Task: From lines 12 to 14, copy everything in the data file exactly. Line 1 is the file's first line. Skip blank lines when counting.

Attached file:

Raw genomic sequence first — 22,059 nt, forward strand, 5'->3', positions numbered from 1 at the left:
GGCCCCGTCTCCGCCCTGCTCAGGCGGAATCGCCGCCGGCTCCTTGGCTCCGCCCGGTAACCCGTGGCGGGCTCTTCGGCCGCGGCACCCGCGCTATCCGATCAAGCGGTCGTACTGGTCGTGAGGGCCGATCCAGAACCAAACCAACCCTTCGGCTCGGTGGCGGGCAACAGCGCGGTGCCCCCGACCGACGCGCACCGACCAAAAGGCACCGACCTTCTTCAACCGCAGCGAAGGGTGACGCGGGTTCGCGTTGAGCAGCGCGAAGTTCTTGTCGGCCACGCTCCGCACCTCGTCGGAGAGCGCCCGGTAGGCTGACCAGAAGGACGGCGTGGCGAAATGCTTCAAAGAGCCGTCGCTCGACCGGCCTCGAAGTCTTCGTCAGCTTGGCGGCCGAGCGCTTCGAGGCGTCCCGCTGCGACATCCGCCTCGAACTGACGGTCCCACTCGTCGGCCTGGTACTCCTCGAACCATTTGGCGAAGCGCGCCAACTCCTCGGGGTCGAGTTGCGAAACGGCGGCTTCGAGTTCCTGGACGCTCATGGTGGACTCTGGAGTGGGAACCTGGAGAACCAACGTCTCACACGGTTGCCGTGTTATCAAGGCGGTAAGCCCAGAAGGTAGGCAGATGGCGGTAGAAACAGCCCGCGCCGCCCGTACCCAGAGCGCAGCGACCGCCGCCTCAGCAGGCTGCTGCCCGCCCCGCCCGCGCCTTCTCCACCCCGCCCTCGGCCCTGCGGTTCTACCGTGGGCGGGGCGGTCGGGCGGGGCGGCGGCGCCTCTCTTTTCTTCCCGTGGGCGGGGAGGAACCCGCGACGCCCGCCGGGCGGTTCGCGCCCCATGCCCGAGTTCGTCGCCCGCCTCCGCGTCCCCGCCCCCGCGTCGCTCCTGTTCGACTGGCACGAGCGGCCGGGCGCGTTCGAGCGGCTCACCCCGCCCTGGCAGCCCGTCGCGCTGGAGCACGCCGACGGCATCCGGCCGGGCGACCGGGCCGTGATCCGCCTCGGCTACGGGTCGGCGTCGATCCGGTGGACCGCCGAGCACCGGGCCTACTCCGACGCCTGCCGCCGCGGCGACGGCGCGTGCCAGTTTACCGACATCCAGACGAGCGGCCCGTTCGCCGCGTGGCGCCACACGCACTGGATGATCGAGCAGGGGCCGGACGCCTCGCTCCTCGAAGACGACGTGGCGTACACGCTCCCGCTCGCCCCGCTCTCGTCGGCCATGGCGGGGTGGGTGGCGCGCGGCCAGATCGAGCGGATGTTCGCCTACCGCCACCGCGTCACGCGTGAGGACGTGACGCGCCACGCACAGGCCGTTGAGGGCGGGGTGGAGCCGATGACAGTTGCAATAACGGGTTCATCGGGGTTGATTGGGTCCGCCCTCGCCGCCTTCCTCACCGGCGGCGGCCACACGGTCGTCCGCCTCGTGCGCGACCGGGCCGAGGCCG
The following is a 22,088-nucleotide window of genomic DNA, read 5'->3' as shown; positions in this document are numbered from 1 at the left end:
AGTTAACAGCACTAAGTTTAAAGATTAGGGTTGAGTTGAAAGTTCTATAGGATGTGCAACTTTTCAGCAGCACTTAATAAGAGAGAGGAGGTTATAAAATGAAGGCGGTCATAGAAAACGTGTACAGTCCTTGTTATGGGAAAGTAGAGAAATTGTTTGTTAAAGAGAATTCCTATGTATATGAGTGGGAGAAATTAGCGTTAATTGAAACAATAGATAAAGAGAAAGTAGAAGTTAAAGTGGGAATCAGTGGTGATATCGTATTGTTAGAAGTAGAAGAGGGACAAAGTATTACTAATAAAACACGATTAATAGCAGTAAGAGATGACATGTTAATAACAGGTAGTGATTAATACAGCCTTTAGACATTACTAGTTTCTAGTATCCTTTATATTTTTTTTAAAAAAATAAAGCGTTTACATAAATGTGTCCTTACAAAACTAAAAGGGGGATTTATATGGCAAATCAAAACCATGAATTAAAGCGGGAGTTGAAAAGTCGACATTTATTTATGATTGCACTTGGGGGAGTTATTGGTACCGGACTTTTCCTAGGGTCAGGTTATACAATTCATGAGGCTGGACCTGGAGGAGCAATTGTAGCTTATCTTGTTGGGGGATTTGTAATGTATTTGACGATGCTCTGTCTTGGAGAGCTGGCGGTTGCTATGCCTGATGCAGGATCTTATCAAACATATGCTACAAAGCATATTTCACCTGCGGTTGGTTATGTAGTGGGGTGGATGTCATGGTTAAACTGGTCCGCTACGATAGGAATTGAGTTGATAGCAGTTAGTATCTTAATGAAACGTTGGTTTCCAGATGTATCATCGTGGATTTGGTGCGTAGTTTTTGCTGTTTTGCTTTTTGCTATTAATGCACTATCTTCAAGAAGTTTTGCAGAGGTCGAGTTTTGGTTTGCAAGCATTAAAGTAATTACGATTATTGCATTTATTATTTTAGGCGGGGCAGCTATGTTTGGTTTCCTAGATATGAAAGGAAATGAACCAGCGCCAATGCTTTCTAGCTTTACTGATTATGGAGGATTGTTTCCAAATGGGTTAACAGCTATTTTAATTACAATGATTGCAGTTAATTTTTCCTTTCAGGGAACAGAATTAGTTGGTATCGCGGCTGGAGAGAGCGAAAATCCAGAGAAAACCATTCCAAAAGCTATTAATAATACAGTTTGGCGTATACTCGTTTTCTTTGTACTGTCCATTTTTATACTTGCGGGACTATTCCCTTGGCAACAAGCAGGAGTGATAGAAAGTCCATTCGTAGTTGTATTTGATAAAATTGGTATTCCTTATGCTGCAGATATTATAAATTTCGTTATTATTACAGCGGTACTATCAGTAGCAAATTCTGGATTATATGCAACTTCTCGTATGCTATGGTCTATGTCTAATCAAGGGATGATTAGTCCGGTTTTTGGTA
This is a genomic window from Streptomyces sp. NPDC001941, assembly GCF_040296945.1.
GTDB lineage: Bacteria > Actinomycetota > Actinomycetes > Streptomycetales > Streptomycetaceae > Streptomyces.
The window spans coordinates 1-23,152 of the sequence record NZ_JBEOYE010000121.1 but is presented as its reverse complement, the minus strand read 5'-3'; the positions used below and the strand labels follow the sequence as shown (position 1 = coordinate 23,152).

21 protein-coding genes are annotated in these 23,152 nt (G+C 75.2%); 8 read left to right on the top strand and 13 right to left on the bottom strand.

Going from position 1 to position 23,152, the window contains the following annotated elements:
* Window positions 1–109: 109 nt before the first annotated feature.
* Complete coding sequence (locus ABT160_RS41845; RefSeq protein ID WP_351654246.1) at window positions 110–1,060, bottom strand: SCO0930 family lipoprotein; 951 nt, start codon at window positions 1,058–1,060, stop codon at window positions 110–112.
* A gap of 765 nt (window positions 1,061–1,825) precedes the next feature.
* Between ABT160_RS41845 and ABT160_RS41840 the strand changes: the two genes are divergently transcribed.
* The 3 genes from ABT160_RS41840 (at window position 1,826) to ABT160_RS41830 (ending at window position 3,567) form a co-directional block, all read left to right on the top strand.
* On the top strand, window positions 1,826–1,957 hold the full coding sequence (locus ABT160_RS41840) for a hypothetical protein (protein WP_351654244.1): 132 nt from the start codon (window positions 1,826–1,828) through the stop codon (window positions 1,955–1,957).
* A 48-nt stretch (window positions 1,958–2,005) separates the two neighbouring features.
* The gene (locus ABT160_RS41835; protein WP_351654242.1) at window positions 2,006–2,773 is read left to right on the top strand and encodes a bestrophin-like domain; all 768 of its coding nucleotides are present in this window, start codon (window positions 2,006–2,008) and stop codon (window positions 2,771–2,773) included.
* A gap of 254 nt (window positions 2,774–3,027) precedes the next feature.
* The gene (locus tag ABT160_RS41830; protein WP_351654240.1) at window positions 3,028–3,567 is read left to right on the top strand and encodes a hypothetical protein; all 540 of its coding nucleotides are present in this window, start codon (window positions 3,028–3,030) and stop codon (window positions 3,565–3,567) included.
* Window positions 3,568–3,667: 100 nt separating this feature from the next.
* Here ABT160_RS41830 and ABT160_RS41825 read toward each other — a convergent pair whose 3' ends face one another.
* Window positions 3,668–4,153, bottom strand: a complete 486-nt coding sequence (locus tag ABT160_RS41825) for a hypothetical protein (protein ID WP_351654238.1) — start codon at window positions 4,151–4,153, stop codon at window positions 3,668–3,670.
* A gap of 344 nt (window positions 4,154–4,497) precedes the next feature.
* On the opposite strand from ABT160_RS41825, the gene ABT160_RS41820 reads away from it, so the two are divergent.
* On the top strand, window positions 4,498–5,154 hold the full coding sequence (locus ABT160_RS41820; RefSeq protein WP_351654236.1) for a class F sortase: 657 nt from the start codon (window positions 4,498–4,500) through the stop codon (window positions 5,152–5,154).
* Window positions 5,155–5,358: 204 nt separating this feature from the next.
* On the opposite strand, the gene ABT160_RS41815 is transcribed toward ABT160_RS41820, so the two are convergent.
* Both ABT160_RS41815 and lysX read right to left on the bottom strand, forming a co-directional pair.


* A gap of 765 nt (window positions 1,061–1,825) precedes the next feature.
* Between ABT160_RS41845 and ABT160_RS41840 the strand changes: the two genes are divergently transcribed.
* The 3 genes from ABT160_RS41840 (at window position 1,826) to ABT160_RS41830 (ending at window position 3,567) form a co-directional block, all read left to right on the top strand.